For Rosemond, it was Damola Oshin. “I worked with him at Anheuser-Busch. When I got to a point in my career where I felt like I was getting passed over, I watched how Damola carried himself, how he operated. I learned that if you’re the best, you will succeed. If someone knocks you down, you get up, and you keep going. He taught me to keep fighting. He never told me that in words, he just set that example through his actions.”
Hernandez recommended being strategic about choosing professional mentors but said her earliest role model was her grandmother. “She instilled in me a work ethic, the importance of working hard, and morals and values.”
Davis commented that mentors serve two purposes: They teach mentees how to do the things they do well, and, “They model mentorship and teach us that as we reach their level, it’s incumbent on us to become mentors to the next generation of professionals.”
Davis: What community resources, networks, affinity groups, or other kinds of institutions have helped in your career?
“Whatever your degree is going to be in, join the associations related to the career area you want to go into,” said De La Cerda. “I had a professor at UHD, Dr. Kaufman, who told us that we needed to attend an Institute for Supply Management (ISM) meeting and bring our résumé.” At the event, he met a hiring manager from Compaq, gave her his résumé, and got hired two weeks later. “Through UHD, following a professor’s guidance and mentorship, that’s how I got my first job.” De La Cerda also recommended getting certifications from professional associations.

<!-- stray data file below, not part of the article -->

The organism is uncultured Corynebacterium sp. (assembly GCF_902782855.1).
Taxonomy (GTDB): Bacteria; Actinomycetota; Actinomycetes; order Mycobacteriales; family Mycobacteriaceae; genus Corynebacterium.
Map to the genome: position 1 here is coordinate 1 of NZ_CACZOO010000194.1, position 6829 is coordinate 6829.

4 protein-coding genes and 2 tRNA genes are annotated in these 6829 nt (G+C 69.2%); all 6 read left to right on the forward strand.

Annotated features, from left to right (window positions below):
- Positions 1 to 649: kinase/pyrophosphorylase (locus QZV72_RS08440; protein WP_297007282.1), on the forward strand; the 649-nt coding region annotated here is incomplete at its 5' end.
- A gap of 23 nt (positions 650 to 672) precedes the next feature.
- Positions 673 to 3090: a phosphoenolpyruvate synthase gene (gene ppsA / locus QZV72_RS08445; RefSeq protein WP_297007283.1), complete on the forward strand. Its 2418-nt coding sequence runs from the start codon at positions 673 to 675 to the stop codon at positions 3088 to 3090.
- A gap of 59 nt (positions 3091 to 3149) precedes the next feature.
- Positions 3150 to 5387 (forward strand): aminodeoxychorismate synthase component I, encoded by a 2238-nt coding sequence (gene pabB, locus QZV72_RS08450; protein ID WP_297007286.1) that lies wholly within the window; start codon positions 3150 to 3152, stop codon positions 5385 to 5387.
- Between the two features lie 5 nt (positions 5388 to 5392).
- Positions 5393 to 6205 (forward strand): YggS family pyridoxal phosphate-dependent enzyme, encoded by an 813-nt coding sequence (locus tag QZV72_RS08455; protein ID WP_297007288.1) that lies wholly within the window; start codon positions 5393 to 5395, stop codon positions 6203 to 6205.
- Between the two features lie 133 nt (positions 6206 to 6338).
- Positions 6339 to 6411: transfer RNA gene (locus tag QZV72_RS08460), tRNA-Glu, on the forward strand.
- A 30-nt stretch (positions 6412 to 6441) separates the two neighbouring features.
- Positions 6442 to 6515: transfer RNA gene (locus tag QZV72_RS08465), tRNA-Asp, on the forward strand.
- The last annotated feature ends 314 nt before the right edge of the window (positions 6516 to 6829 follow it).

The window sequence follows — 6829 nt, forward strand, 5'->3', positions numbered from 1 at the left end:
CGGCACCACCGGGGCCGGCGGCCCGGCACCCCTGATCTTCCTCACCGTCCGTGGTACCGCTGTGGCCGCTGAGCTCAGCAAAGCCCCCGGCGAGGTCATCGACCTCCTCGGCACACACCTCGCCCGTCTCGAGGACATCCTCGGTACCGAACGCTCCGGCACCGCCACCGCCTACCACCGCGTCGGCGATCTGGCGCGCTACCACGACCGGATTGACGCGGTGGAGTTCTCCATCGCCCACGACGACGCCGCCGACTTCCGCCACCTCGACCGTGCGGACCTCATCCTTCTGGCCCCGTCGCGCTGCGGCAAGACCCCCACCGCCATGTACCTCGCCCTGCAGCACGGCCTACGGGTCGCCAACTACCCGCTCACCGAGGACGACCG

Rosemond joined ISM when he was a student at UHD; in 2022, he served as president of ISM Houston. He advised taking opportunities to be in leadership roles whenever possible in professional associations: “It’s a résumé builder, but it also gives you experience you may not otherwise have in leading teams, and it’s a chance to network with individuals you might not otherwise have access to.” He explained that many high-level, influential individuals get involved with boards after they retire. “They see how you work by your actions in these associations, and you have the chance to learn from global leaders how to run an organization of 1,000 individuals. It’s such a fantastic opportunity. I’ve made lifelong friends.”